Jack McKenna Jack McKenna29 August 2023 Open Science

How Sugar Affects Gut Microbiota

Sugar is often attacked for its negative effects on our health. But how does sugar affect gut microbiota?

The human gastrointestinal tract is filled with microbiota, a community of microorganisms that we have co-evolved with over thousands of years to form an “intricate and mutually beneficial relationship” with. The food we eat is the main fuel for our gut microbiota. So, understanding what the effects certain ingredients have is key.

Here, we’ll look at what effect sugar has on gut microbiota and what this means for our health.

Defining gut microbiota

Microbiota refers to the living microorganisms found in a defined environment, such as oral and gut microbiota. However, microbiome is a more encompassing term that refers to the collection of genomes from all the microorganisms in the environment, including the microbiota and others.

Gut microbiota is a complex collection of microorganisms in the human gastrointestinal tract that has a profound influence on health. It has a range of functions, which include:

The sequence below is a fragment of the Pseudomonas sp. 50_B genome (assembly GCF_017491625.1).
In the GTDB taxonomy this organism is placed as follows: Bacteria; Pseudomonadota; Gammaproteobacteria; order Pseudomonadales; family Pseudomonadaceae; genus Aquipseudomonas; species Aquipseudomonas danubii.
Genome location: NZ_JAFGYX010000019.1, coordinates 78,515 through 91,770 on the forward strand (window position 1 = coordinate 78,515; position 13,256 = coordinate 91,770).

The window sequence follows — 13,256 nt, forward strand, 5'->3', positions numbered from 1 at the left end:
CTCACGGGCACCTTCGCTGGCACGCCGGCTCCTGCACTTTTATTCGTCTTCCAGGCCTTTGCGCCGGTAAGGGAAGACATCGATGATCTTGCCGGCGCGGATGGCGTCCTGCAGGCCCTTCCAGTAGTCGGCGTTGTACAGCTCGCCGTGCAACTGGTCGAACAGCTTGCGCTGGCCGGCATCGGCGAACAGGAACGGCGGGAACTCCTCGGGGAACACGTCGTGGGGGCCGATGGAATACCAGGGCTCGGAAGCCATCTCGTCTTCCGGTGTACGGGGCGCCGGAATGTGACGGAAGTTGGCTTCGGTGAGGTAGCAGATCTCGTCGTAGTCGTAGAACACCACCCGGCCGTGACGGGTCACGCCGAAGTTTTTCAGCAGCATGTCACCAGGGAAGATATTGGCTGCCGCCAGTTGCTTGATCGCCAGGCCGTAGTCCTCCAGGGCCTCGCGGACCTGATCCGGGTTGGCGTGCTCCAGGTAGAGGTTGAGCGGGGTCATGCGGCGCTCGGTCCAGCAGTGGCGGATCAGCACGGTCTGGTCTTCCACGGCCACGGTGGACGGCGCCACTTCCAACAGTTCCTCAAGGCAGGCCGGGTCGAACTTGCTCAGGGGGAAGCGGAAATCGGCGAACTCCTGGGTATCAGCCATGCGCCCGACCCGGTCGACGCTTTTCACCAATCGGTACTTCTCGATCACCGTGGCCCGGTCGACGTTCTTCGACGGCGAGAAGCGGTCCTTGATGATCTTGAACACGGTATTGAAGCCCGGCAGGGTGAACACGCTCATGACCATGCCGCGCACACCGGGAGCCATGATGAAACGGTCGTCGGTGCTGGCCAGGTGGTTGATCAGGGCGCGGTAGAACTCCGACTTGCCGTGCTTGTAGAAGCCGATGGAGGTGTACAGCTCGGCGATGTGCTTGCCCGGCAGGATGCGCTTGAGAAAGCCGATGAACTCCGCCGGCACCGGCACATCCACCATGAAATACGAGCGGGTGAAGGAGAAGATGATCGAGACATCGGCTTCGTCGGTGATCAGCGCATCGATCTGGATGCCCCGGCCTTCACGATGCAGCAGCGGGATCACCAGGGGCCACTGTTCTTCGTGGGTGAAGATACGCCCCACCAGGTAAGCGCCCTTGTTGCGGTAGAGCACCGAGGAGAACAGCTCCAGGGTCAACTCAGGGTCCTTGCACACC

• Harvesting energy from digested food and breaking down complex molecules in meats and vegetables.
  • Protecting the body against pathogens.
  • Regulating immune function (an estimated 70% of the immune system resides in the gut).
  • Strengthening the biochemical barriers of the gut and intestine.

The components of the food in our diets provide nutrients for our body and substrates for gut microbiota. Thus, “what we eat shapes the structure, composition, and function of the gut microbiome”.

Sugar consumption is rising

Sugars are naturally found in a range of foods including fruits, vegetables, grains, and dairy. Consuming whole foods with natural sugars is not detrimental to our health, because the body digests them slowly and steadily supplies energy to its cells.